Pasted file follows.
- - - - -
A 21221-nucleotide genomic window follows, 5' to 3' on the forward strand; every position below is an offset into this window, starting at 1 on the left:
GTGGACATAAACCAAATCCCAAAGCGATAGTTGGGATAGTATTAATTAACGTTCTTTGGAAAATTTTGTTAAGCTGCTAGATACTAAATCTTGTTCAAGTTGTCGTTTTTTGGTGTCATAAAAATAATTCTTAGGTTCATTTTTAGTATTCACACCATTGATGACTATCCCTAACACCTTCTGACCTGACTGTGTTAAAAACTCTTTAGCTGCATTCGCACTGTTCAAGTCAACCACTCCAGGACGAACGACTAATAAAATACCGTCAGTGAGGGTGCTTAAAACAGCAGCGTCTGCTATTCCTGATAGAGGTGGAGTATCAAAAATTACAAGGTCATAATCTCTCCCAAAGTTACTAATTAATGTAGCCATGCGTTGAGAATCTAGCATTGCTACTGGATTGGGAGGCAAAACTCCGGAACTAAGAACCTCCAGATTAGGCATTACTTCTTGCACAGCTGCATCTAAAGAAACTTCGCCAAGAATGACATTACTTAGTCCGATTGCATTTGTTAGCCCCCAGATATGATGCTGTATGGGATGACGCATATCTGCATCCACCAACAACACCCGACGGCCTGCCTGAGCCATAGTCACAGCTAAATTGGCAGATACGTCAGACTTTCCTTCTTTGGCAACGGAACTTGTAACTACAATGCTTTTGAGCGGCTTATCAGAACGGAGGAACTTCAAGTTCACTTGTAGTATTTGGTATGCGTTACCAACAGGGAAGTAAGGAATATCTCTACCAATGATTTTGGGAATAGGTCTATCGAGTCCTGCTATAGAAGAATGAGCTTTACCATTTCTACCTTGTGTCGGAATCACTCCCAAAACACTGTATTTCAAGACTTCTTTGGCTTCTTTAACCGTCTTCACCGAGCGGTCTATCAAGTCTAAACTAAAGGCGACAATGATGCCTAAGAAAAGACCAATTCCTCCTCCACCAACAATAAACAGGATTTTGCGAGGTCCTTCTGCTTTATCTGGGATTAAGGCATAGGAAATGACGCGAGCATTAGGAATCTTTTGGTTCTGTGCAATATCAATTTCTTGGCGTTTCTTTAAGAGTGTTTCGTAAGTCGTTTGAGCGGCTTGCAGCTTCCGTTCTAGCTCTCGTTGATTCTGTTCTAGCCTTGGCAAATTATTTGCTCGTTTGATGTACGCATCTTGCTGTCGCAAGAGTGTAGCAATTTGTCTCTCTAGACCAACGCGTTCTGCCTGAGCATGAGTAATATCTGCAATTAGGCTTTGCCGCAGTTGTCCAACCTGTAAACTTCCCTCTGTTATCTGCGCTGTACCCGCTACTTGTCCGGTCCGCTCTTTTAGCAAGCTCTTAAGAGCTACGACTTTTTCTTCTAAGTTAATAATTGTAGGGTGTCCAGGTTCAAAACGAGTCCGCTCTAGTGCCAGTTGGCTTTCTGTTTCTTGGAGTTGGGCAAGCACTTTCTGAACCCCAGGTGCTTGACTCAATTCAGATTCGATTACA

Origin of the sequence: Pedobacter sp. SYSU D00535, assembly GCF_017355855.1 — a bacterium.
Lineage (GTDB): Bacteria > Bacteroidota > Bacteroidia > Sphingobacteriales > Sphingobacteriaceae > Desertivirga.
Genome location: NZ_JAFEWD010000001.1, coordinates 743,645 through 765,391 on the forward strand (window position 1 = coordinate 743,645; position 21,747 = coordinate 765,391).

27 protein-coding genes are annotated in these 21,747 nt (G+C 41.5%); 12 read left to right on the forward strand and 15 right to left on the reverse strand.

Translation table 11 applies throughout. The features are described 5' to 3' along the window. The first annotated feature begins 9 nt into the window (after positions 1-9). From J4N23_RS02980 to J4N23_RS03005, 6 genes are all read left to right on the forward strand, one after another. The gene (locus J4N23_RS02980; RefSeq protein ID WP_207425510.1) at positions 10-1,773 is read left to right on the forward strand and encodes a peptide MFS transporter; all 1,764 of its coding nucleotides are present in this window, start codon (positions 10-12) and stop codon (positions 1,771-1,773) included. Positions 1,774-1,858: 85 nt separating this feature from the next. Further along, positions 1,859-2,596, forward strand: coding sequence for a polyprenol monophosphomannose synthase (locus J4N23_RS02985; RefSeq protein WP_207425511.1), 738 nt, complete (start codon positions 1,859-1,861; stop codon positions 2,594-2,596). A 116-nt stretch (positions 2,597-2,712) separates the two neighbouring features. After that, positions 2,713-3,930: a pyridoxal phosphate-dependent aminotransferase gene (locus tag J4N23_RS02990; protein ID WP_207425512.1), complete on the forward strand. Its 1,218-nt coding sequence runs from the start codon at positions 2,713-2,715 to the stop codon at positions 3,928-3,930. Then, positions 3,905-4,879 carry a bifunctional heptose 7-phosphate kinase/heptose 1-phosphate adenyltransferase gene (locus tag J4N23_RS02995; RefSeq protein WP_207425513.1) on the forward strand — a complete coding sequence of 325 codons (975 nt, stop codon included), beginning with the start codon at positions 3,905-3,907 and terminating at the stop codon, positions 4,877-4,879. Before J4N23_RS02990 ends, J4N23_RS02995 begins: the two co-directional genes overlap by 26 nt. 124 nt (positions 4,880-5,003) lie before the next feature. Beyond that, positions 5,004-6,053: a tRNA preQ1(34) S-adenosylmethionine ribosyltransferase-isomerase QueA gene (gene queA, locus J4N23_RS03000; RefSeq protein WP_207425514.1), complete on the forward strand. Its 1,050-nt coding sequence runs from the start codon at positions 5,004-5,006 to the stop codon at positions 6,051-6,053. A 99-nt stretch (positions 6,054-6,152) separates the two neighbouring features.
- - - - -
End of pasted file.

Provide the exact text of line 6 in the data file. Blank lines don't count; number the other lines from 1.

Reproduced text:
27 protein-coding genes are annotated in these 21,747 nt (G+C 41.5%); 12 read left to right on the forward strand and 15 right to left on the reverse strand.